Hoof inflamation and dewormers - The Horse Forum
LinkBack Thread Tools
post #1 of 4 Old 09-25-2009, 11:37 PM Thread Starter
Join Date: Sep 2009
Location: Alberta, Canada
Posts: 3
• Horses: 0
Hoof inflamation and dewormers

This spring I dewormed all 3 of my horses with an ivermectin based dewormer. I never changed anything else about them. When I changed farriers to a barefoot trimmer a few months later, he commented on the pinky red hoof color and the ridge that was growing out on all the horses. He told me it was inflamation of some sort that occured at about the time that I had dewormed. There has been no other occurence of the pink or ridging since. Has anyone else heard of this? It almost time to deworm again and I am afraid of causing this again.
hollienme is offline  
Sponsored Links
post #2 of 4 Old 09-26-2009, 02:20 AM
Join Date: Jun 2008
Location: Australia
Posts: 13,402
• Horses: 0

You say it was spring, so it might have been that they all got too much rich grass at that time. It could have also been due to them suddenly getting much more out of whatever their normal feed was, due to reducing the worm burden. But yes, it could also have been the wormer. Can't recall whether I've heard of this specific reaction before, but there are various 'side effects' to wormers, as there are to all drugs. Especially as wormers effect the digestive system it's quite conceivable they could cause a metabolic upset.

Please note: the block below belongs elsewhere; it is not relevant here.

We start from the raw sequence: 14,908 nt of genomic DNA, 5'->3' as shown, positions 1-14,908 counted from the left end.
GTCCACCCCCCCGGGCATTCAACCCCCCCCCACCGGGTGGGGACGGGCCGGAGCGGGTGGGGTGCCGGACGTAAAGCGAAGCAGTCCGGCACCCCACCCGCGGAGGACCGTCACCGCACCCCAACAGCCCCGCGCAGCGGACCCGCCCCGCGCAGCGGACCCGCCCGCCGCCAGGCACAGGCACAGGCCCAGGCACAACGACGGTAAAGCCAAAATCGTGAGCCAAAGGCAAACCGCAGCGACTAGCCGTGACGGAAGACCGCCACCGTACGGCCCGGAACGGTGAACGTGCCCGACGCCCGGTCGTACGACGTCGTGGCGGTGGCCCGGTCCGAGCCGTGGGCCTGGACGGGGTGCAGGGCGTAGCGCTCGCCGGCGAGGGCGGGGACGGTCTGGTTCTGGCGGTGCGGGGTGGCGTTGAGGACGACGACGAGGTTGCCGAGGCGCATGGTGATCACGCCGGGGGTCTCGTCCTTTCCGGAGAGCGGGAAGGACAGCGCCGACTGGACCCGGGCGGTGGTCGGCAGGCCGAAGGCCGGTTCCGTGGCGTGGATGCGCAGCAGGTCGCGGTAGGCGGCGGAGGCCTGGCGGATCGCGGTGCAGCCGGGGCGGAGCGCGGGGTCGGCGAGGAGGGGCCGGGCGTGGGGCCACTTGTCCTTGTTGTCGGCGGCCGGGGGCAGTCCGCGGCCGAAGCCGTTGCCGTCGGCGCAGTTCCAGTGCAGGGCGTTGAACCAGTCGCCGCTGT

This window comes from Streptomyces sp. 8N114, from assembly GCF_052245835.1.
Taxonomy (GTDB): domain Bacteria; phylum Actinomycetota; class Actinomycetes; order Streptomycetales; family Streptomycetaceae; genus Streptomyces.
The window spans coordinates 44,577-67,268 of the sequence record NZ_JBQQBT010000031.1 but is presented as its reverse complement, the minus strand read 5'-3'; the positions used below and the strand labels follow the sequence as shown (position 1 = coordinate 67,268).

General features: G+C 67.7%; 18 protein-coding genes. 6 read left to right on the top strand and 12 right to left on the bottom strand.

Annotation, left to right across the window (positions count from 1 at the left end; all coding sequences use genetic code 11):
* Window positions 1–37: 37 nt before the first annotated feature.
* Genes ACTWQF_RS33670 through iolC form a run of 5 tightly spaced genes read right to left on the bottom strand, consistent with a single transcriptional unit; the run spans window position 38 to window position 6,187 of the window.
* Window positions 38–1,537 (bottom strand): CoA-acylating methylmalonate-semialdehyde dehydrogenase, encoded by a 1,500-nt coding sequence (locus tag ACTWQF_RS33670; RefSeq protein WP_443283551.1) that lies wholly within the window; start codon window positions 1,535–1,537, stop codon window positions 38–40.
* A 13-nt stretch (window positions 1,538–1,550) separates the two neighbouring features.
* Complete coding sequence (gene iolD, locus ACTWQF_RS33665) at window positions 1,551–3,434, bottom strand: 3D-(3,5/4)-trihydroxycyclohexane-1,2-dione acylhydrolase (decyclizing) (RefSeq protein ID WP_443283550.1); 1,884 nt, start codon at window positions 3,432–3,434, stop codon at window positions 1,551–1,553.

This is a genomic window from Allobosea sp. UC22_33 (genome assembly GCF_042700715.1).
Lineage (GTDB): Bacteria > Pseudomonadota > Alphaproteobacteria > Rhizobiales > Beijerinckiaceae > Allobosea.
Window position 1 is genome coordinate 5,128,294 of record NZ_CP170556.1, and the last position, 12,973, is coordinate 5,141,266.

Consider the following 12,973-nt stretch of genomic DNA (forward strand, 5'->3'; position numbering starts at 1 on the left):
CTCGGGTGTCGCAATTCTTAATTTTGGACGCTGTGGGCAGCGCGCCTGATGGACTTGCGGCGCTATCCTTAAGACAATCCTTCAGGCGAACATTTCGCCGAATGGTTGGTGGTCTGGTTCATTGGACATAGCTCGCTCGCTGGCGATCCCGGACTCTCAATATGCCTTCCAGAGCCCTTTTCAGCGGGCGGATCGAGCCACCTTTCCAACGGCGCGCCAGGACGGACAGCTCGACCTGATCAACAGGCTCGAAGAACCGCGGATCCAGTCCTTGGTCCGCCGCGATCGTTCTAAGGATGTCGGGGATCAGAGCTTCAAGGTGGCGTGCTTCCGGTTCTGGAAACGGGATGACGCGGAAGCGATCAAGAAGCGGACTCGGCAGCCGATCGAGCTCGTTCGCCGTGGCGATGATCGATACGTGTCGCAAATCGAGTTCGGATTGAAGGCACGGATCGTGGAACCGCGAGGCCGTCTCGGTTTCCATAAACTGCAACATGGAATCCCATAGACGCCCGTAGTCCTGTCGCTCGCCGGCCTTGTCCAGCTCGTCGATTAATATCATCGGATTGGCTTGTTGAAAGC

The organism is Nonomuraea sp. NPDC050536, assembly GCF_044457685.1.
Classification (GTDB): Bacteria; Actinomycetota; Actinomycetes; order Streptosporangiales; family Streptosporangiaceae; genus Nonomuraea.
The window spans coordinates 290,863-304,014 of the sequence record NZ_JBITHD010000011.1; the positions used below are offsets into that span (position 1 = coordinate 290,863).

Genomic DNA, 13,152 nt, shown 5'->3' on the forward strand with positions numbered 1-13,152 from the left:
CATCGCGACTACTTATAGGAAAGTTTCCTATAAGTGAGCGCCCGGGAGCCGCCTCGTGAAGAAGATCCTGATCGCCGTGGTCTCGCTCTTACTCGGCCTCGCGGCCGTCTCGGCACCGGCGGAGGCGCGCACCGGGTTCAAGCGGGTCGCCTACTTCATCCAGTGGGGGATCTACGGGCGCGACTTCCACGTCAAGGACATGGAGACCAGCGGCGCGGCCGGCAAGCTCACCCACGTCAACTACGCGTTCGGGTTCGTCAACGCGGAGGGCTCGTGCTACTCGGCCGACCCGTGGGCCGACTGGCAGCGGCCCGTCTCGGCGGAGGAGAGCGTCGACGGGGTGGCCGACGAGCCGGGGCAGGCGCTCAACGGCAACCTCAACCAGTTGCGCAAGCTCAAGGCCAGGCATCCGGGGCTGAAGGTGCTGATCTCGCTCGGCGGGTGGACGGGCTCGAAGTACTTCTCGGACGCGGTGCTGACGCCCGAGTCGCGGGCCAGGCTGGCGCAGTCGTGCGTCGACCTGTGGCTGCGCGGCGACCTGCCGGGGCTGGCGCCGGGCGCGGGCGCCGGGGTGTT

Ivermectin is quite a powerful chemical too. I've read studies that show bugs(worms, dung beetles etc) won't touch Ivermectined poo for over a year.... so nearly as strong as McDonalds preservatives! As I do keep my horses on a property where there are others coming & going, not to mention the kangaroos & wombats visiting, I do use a chemical wormer at least once a year on average. I use Ivermectin, ensure their nutrition is good, poo is harrowed(well, more often kicked around!) and examine poos or occasionally do fecal counts, and use a different, less toxic wormer occasionally if required.

I don't think people generally appreciate how common laminitic bouts are. If the horse is overall healthy, healthy diet etc, a laminitic 'attack' is usually short lived and often apparently painless - or at least not noticed at the time. If it is only temporary and the hooves/horse is well managed, it doesn't seem to do any lasting or serious damage to the feet. Therefore I'm not overly concerned with these sorts of issues. I would however be vigilant and take note of anything of the sort, do things that cause it as seldom & short term as possible, change my ways if the horse had longer or more frequent 'attacks'.
loosie is offline  
post #3 of 4 Old 09-27-2009, 01:25 AM
Join Date: Jan 2009
Location: Canada
Posts: 310
• Horses: 0

Interesting post. Was your horse's feet overdue at all? where were the redish lines located on there feet that was growing out?
paint gurl 23 is offline  
post #4 of 4 Old 09-27-2009, 01:46 AM Thread Starter
Join Date: Sep 2009
Location: Alberta, Canada
Posts: 3
• Horses: 0